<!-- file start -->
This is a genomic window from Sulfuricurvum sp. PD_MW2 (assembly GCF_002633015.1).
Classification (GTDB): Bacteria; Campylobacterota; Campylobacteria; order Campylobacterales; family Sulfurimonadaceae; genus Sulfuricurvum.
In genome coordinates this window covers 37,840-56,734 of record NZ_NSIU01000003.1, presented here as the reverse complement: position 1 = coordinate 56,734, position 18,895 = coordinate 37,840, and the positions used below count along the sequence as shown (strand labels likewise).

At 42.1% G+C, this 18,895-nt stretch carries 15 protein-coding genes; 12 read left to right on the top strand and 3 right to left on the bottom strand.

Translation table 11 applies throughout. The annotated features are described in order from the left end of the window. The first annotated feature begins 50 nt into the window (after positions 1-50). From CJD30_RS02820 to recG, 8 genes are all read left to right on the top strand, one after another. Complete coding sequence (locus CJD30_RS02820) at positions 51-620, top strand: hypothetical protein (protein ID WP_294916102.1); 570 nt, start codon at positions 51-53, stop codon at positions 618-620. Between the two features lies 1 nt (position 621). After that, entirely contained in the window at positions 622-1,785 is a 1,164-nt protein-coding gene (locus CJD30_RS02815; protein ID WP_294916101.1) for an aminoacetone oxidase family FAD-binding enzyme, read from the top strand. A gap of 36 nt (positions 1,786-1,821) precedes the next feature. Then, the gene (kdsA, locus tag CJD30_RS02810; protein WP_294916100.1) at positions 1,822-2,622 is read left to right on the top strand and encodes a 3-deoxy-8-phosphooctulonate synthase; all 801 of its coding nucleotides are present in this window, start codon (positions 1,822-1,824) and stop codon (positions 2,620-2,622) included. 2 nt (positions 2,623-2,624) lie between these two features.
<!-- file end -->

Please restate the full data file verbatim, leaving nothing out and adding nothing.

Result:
This is a genomic window from Sulfuricurvum sp. PD_MW2 (assembly GCF_002633015.1).
Classification (GTDB): Bacteria; Campylobacterota; Campylobacteria; order Campylobacterales; family Sulfurimonadaceae; genus Sulfuricurvum.
In genome coordinates this window covers 37,840-56,734 of record NZ_NSIU01000003.1, presented here as the reverse complement: position 1 = coordinate 56,734, position 18,895 = coordinate 37,840, and the positions used below count along the sequence as shown (strand labels likewise).

At 42.1% G+C, this 18,895-nt stretch carries 15 protein-coding genes; 12 read left to right on the top strand and 3 right to left on the bottom strand.

Translation table 11 applies throughout. The annotated features are described in order from the left end of the window. The first annotated feature begins 50 nt into the window (after positions 1-50). From CJD30_RS02820 to recG, 8 genes are all read left to right on the top strand, one after another. Complete coding sequence (locus CJD30_RS02820) at positions 51-620, top strand: hypothetical protein (protein ID WP_294916102.1); 570 nt, start codon at positions 51-53, stop codon at positions 618-620. Between the two features lies 1 nt (position 621). After that, entirely contained in the window at positions 622-1,785 is a 1,164-nt protein-coding gene (locus CJD30_RS02815; protein ID WP_294916101.1) for an aminoacetone oxidase family FAD-binding enzyme, read from the top strand. A gap of 36 nt (positions 1,786-1,821) precedes the next feature. Then, the gene (kdsA, locus tag CJD30_RS02810; protein WP_294916100.1) at positions 1,822-2,622 is read left to right on the top strand and encodes a 3-deoxy-8-phosphooctulonate synthase; all 801 of its coding nucleotides are present in this window, start codon (positions 1,822-1,824) and stop codon (positions 2,620-2,622) included. 2 nt (positions 2,623-2,624) lie between these two features.